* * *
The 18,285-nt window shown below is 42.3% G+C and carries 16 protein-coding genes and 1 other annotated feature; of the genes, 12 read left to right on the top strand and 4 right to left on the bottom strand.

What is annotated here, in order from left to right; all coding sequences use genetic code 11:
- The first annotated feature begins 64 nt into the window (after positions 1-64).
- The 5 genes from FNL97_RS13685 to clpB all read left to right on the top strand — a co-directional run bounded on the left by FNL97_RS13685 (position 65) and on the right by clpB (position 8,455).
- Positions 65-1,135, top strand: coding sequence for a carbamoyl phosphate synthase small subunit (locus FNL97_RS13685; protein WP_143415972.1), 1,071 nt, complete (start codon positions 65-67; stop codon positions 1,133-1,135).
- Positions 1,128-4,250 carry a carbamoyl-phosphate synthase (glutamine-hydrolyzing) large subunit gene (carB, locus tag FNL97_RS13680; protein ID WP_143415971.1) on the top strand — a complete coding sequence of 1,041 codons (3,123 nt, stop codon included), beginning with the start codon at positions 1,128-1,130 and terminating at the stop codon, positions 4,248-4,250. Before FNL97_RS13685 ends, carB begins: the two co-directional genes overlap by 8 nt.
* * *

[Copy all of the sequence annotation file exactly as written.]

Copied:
The 18,285-nt window shown below is 42.3% G+C and carries 16 protein-coding genes and 1 other annotated feature; of the genes, 12 read left to right on the top strand and 4 right to left on the bottom strand.

What is annotated here, in order from left to right; all coding sequences use genetic code 11:
- The first annotated feature begins 64 nt into the window (after positions 1-64).
- The 5 genes from FNL97_RS13685 to clpB all read left to right on the top strand — a co-directional run bounded on the left by FNL97_RS13685 (position 65) and on the right by clpB (position 8,455).
- Positions 65-1,135, top strand: coding sequence for a carbamoyl phosphate synthase small subunit (locus FNL97_RS13685; protein WP_143415972.1), 1,071 nt, complete (start codon positions 65-67; stop codon positions 1,133-1,135).
- Positions 1,128-4,250 carry a carbamoyl-phosphate synthase (glutamine-hydrolyzing) large subunit gene (carB, locus tag FNL97_RS13680; protein ID WP_143415971.1) on the top strand — a complete coding sequence of 1,041 codons (3,123 nt, stop codon included), beginning with the start codon at positions 1,128-1,130 and terminating at the stop codon, positions 4,248-4,250. Before FNL97_RS13685 ends, carB begins: the two co-directional genes overlap by 8 nt.